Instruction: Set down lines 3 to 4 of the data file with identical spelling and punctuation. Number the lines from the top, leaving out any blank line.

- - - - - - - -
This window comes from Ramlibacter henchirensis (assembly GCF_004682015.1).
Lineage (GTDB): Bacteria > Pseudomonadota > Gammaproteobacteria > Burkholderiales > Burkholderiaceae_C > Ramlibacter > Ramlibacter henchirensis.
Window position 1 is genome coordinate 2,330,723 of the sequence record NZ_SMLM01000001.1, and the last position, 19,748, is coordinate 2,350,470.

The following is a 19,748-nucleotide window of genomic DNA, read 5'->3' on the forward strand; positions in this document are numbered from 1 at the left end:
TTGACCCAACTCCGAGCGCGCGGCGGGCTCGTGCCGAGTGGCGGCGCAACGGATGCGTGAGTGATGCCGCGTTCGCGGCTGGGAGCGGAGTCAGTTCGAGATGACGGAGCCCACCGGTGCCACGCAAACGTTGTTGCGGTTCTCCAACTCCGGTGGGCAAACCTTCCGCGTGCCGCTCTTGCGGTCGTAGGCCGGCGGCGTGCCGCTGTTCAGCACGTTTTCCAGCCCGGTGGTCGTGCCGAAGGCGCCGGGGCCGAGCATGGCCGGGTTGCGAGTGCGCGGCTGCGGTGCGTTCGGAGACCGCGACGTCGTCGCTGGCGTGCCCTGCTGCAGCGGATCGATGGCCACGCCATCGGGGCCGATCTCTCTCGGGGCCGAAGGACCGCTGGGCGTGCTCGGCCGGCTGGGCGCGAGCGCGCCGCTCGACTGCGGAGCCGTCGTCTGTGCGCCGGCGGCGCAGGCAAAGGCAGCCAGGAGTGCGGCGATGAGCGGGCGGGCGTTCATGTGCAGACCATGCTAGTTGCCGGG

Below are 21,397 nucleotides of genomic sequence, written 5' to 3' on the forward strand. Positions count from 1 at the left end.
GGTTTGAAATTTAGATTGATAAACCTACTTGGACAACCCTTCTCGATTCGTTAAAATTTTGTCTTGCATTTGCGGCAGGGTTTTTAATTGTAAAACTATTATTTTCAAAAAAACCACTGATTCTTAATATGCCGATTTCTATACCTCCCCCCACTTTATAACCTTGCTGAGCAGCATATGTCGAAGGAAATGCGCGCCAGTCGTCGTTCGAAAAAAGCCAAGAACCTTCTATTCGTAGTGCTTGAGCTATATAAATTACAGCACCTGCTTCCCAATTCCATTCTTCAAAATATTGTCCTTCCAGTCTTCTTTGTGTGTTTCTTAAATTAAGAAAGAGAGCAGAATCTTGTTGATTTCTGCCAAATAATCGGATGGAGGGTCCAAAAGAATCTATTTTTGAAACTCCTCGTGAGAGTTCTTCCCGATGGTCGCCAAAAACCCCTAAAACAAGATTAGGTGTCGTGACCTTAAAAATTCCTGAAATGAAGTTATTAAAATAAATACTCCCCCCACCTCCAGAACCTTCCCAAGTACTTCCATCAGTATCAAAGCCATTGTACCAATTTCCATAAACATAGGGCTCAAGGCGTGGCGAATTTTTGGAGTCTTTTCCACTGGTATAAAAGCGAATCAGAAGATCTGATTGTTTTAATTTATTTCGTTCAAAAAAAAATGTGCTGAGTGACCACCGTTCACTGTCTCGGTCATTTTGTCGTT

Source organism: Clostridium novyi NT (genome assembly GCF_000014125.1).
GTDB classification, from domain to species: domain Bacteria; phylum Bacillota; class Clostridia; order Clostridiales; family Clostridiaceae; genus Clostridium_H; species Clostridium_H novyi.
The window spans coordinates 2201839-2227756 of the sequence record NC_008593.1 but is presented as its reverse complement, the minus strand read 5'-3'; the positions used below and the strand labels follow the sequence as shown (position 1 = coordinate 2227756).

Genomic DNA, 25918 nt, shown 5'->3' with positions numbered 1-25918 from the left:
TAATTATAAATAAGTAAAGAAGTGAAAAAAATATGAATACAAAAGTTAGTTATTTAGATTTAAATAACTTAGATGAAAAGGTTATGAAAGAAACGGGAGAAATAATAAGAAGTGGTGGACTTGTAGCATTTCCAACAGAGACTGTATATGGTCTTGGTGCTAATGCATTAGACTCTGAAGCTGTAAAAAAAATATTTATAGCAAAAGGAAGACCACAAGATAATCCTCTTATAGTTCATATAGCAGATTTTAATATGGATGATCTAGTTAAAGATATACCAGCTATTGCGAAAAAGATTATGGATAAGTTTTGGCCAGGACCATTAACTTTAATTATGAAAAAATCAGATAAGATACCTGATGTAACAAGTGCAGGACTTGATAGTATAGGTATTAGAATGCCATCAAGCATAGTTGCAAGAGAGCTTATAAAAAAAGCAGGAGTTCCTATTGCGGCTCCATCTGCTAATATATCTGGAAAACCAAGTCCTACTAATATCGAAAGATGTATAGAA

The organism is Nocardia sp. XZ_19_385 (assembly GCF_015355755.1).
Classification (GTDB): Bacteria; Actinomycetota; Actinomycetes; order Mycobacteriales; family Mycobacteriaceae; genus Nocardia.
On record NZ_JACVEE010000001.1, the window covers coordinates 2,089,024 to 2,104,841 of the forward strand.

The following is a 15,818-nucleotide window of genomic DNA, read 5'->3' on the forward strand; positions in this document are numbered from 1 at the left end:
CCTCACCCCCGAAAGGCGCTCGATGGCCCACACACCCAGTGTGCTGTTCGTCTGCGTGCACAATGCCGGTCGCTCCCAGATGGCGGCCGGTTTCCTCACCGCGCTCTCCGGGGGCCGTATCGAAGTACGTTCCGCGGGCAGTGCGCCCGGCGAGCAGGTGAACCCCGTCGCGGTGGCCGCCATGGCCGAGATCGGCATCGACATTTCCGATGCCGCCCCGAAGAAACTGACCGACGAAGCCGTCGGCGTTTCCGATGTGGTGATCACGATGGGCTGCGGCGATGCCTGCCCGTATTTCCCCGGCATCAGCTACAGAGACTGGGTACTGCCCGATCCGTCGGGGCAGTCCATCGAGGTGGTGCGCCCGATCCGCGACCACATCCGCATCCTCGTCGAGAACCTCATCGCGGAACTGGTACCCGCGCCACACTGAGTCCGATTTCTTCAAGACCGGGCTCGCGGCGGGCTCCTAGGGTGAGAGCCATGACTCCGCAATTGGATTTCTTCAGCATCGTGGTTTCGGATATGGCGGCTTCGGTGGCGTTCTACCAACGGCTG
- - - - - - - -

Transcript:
Window position 1 is genome coordinate 2,330,723 of the sequence record NZ_SMLM01000001.1, and the last position, 19,748, is coordinate 2,350,470.

The following is a 19,748-nucleotide window of genomic DNA, read 5'->3' on the forward strand; positions in this document are numbered from 1 at the left end: